Chapter 7 Verses 7-12
We’re picking back up in Matthew 7 this morning. Last week, Mike took us through verse 6 of chapter 7. The first 6 verses of this chapter are mostly about judging others, and we have these really fun illustrations of logs and splinters and dogs and pearls and pigs, oh my!
Verse 7 is a little bit of a shift in focus…it’s a continuation of the sermon, but it’s also the beginning of a new thought, and I have to say I really enjoyed studying this passage for this morning, and I pray you are blessed by it too.
We’re going to cover through verse 12 today. Matthew chapter 7, verses 7 through 12. Let’s start by reading our passage in full:
Matthew 7:7–12 CSB
7 “Ask, and it will be given to you. Seek, and you will find. Knock, and the door will be opened to you. 8 For everyone who asks receives, and the one who seeks finds, and to the one who knocks, the door will be opened. 9 Who among you, if his son asks him for bread, will give him a stone? 10 Or if he asks for a fish, will give him a snake? 11 If you then, who are evil, know how to give good gifts to your children, how much more will your Father in heaven give good things to those who ask him. 12 Therefore, whatever you want others to do for you, do also the same for them, for this is the Law and the Prophets.
One of the things I sometimes struggle with when reading through the teachings of Jesus is just following his train of thought as he’s speaking.
Can anyone else relate to that?
I mean, sometimes it’s pretty straightforward, but if you really make an effort to follow not just one isolated saying, but the cohesive message across consecutive statements, several verses or even several chapters! In this case, this whole section of teaching, the sermon on the hill, spans across 3 chapters, and covers a variety of topics, while still offering a cohesive message.
But that cohesion can sometimes be a challenge to trace, if we’re being honest! Even just across a few verses, and part of that is simply due to cultural differences. But part of it is also just personality! Did you know Jesus has a personality?
It’s true! He’s human! Of course he has a personality! And just as Jesus is both divine AND human, scripture, inspired by the Holy spirit is both divine AND human, and with the humanity comes personality!
We have several different teachers, different authors and voices, throughout the whole Bible of course, but even just throughout the New Testament, all in roughly the same cultural context, and all with the same message, but with different teaching methods and speaking and writing styles!
So, naturally, some people “connect” really well with some authors more than others. Some people might really connect with teachings directly from Jesus, while for others it might really click when reading the writings of James or Paul, or even John’s gospel account verses Matthew’s or Luke’s. Of course they’re all valid and good, and that variety of personality is part of what makes scripture so beautiful!
Anyway, when it comes to sections of teachings, when Jesus is preaching, I personally can really find it challenging to follow, and I do think part of that is not even because of culture or personality, but because being God and all, his every word is just so loaded with significance and meaning, and the concepts he was presenting are so profound that he literally, intentionally, chose to speak in riddles at times so that the people listening had no clue what he was really talking about! That actually kind of bothers me sometimes!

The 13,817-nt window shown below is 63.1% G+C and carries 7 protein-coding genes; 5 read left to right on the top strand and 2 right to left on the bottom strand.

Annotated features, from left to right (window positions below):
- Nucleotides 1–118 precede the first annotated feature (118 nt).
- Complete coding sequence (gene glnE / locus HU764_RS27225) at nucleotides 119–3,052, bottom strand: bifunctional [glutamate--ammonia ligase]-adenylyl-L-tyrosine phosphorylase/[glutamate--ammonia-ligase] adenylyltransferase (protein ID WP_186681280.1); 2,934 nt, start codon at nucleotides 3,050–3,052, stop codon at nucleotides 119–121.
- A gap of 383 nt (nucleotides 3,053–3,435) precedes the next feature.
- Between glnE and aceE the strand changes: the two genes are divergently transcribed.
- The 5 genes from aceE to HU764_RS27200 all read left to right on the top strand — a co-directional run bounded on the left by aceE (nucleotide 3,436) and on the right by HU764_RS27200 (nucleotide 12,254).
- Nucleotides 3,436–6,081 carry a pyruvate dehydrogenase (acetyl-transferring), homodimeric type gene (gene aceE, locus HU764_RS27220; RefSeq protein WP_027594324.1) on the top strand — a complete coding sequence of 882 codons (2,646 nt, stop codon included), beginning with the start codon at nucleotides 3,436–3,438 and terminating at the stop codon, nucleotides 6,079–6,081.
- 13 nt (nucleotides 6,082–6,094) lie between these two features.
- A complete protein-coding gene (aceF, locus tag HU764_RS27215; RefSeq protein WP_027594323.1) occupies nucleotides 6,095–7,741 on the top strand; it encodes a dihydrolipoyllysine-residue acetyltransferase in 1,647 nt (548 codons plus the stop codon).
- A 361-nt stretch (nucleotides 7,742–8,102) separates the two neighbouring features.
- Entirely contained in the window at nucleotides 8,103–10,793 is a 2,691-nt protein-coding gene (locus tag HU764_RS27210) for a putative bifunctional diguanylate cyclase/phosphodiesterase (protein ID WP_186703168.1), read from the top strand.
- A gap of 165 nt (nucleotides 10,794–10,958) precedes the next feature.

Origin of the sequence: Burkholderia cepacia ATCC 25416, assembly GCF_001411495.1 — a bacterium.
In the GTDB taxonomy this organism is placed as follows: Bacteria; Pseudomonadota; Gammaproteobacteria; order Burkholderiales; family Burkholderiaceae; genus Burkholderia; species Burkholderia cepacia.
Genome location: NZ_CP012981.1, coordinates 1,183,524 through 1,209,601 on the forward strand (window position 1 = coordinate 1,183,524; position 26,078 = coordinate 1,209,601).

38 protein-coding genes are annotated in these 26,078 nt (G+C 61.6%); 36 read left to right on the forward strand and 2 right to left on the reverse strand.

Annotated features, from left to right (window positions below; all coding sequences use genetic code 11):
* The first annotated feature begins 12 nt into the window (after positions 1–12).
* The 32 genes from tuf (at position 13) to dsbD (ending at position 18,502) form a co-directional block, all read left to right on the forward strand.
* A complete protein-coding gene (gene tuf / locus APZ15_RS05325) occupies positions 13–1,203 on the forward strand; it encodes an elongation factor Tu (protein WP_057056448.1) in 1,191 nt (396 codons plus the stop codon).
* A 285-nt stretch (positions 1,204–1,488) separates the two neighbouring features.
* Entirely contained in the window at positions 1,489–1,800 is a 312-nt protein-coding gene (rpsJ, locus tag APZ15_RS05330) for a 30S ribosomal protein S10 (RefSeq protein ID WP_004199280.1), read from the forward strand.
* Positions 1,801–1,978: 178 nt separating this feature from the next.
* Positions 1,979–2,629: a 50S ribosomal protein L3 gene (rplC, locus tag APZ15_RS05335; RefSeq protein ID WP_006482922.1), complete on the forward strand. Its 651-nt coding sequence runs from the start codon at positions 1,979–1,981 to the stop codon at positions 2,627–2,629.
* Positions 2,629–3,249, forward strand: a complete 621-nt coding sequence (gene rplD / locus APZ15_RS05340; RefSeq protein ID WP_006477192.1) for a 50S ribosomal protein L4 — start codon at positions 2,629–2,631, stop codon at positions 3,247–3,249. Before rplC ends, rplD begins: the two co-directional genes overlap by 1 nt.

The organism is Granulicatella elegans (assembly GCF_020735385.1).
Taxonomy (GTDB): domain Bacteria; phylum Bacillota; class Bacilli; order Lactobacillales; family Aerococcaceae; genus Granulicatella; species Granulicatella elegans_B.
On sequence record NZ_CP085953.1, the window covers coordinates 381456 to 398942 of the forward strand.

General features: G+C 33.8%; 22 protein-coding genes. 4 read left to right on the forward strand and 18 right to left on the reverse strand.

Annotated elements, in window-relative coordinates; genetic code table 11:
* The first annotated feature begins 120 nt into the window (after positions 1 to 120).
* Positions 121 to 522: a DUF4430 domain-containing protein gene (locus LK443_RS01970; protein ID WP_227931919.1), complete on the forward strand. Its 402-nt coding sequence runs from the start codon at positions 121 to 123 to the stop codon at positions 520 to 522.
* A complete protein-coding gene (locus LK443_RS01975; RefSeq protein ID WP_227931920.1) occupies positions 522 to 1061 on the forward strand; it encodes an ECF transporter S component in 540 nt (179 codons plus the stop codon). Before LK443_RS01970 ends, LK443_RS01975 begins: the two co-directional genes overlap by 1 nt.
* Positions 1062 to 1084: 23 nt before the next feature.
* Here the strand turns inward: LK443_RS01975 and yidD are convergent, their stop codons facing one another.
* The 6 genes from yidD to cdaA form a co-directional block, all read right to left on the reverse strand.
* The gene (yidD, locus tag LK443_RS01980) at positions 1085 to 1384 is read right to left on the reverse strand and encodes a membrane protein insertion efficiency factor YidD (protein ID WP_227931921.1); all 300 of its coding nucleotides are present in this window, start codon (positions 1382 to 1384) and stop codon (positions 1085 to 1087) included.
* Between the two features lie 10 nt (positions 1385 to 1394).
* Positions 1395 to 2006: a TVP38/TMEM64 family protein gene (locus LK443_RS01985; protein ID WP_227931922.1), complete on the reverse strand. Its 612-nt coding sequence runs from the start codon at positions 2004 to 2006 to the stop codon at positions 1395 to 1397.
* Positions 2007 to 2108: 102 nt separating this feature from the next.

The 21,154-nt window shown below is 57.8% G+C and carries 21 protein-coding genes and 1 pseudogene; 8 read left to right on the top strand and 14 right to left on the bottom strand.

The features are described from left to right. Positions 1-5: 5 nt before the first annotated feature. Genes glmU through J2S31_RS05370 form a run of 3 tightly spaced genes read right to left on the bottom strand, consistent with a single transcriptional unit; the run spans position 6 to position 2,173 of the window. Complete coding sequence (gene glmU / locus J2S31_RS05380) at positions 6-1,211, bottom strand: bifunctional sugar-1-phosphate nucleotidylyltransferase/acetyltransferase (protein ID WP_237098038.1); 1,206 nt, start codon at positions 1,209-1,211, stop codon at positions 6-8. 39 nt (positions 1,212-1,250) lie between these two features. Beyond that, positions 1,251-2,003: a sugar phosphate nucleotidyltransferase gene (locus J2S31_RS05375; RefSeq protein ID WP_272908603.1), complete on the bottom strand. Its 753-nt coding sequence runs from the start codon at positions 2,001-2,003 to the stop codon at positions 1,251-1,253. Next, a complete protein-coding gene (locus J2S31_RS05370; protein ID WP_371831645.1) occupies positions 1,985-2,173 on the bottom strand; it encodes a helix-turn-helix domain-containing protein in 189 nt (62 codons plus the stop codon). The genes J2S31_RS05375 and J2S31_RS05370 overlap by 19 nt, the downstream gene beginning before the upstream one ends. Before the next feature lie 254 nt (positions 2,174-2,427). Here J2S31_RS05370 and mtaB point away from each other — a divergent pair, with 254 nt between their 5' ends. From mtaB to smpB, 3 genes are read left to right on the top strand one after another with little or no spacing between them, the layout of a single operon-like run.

Thankfully, our passage today is NOT a time he chose to speak in riddles, and it’s a fairly practical passage.
Though it did take me looking at it several times before it really “clicked” in my head, I eventually saw a pretty clear structure to this passage, and I think I can actually understand the flow of thought Jesus was expressing here.
This is at least one way you could break it down:
In verses seven and eight, Jesus gives his listeners a general principle of truth. It starts off in the form of a directive, a command, to ask, seek, and knock. But he’s describing a theological, kingdom of God concept which he then goes on to explain.
In verses nine through eleven, Jesus gives an illustration of this theological concept that’s relevant to his listeners in their immediate, earthly context.
Then, in verse twelve, Jesus provides a direct application, a command that shows how this principle should affect his listener’s daily lives.
So, we’ll look at each of these 3 sections of the passage individually today, but here’s a summarized overview of what I’ve found in this passage.
First of all, what’s the principle? There are a couple different ways you could try to summarize the message of verses seven and eight, but as far as the theological truth and its contextual relevance, I would state it as simply this:
God is generous. God, the all-powerful king of the universe is generous to his creation, and we have access to that generosity.
Ok, so what’s the Illustration? Jesus gives an illustration of an earthly parent having the ability and motivation to care for their children. With the understanding that humans are inherently corrupted by sin, and yet are still able to give what is good and beneficial to their children, how much more so will our perfect Father in heaven be able to give what is good and beneficial to us?
And finally, what’s the application? Verse twelve is the application, it starts with “therefore.” Because of this theological truth, because God is so generous and because we expect to receive FROM God, we must be generous towards others. And in fact, one of the ways God IS generous to humans is by using other humans to be gifts to each other.
Pretty cool, huh?